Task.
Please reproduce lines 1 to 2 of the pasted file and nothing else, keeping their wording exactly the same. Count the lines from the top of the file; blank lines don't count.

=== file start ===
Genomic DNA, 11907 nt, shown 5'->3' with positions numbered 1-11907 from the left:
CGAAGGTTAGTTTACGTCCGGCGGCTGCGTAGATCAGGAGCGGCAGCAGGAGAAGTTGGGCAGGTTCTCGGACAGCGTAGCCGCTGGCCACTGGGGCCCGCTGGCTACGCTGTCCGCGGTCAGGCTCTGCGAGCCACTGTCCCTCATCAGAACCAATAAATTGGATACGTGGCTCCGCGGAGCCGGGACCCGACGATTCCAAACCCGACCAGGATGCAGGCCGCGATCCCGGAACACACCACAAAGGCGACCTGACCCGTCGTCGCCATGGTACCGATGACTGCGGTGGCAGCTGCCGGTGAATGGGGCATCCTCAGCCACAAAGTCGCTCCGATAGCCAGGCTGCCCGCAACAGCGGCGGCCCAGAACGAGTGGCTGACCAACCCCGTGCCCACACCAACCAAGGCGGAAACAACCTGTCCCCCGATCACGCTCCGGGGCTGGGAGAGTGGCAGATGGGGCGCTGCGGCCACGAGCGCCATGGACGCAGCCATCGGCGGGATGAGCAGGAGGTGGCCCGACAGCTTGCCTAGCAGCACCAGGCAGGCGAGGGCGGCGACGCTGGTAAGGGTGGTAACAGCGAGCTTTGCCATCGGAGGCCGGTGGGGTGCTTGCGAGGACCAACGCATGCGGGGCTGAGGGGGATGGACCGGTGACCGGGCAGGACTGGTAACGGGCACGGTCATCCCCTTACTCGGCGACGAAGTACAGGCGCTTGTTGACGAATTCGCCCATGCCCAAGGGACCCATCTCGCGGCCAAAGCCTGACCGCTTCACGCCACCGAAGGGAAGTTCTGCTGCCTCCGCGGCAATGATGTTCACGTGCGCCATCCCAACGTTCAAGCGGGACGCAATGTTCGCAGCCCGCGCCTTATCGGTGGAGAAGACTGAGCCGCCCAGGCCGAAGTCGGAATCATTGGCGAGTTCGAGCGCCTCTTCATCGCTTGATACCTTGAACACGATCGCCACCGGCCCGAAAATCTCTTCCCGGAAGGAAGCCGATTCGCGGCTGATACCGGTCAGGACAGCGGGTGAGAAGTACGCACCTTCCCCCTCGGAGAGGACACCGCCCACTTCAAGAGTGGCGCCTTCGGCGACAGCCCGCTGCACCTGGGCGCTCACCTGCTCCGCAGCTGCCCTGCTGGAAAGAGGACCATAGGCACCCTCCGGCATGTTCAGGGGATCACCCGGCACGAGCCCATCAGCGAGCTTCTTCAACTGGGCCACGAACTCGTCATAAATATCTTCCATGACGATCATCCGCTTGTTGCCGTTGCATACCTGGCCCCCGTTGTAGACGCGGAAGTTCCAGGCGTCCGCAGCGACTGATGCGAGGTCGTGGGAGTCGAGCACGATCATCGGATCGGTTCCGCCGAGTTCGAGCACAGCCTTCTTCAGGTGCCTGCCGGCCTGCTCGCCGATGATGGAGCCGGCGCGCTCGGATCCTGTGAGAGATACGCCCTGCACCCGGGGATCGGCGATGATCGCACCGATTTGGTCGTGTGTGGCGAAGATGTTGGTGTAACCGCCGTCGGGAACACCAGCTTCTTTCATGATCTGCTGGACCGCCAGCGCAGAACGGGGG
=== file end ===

Genomic DNA, 11907 nt, shown 5'->3' with positions numbered 1-11907 from the left:
CGAAGGTTAGTTTACGTCCGGCGGCTGCGTAGATCAGGAGCGGCAGCAGGAGAAGTTGGGCAGGTTCTCGGACAGCGTAGCCGCTGGCCACTGGGGCCCGCTGGCTACGCTGTCCGCGGTCAGGCTCTGCGAGCCACTGTCCCTCATCAGAACCAATAAATTGGATACGTGGCTCCGCGGAGCCGGGACCCGACGATTCCAAACCCGACCAGGATGCAGGCCGCGATCCCGGAACACACCACAAAGGCGACCTGACCCGTCGTCGCCATGGTACCGATGACTGCGGTGGCAGCTGCCGGTGAATGGGGCATCCTCAGCCACAAAGTCGCTCCGATAGCCAGGCTGCCCGCAACAGCGGCGGCCCAGAACGAGTGGCTGACCAACCCCGTGCCCACACCAACCAAGGCGGAAACAACCTGTCCCCCGATCACGCTCCGGGGCTGGGAGAGTGGCAGATGGGGCGCTGCGGCCACGAGCGCCATGGACGCAGCCATCGGCGGGATGAGCAGGAGGTGGCCCGACAGCTTGCCTAGCAGCACCAGGCAGGCGAGGGCGGCGACGCTGGTAAGGGTGGTAACAGCGAGCTTTGCCATCGGAGGCCGGTGGGGTGCTTGCGAGGACCAACGCATGCGGGGCTGAGGGGGATGGACCGGTGACCGGGCAGGACTGGTAACGGGCACGGTCATCCCCTTACTCGGCGACGAAGTACAGGCGCTTGTTGACGAATTCGCCCATGCCCAAGGGACCCATCTCGCGGCCAAAGCCTGACCGCTTCACGCCACCGAAGGGAAGTTCTGCTGCCTCCGCGGCAATGATGTTCACGTGCGCCATCCCAACGTTCAAGCGGGACGCAATGTTCGCAGCCCGCGCCTTATCGGTGGAGAAGACTGAGCCGCCCAGGCCGAAGTCGGAATCATTGGCGAGTTCGAGCGCCTCTTCATCGCTTGATACCTTGAACACGATCGCCACCGGCCCGAAAATCTCTTCCCGGAAGGAAGCCGATTCGCGGCTGATACCGGTCAGGACAGCGGGTGAGAAGTACGCACCTTCCCCCTCGGAGAGGACACCGCCCACTTCAAGAGTGGCGCCTTCGGCGACAGCCCGCTGCACCTGGGCGCTCACCTGCTCCGCAGCTGCCCTGCTGGAAAGAGGACCATAGGCACCCTCCGGCATGTTCAGGGGATCACCCGGCACGAGCCCATCAGCGAGCTTCTTCAACTGGGCCACGAACTCGTCATAAATATCTTCCATGACGATCATCCGCTTGTTGCCGTTGCATACCTGGCCCCCGTTGTAGACGCGGAAGTTCCAGGCGTCCGCAGCGACTGATGCGAGGTCGTGGGAGTCGAGCACGATCATCGGATCGGTTCCGCCGAGTTCGAGCACAGCCTTCTTCAGGTGCCTGCCGGCCTGCTCGCCGATGATGGAGCCGGCGCGCTCGGATCCTGTGAGAGATACGCCCTGCACCCGGGGATCGGCGATGATCGCACCGATTTGGTCGTGTGTGGCGAAGATGTTGGTGTAACCGCCGTCGGGAACACCAGCTTCTTTCATGATCTGCTGGACCGCCAGCGCAGAACGGGGG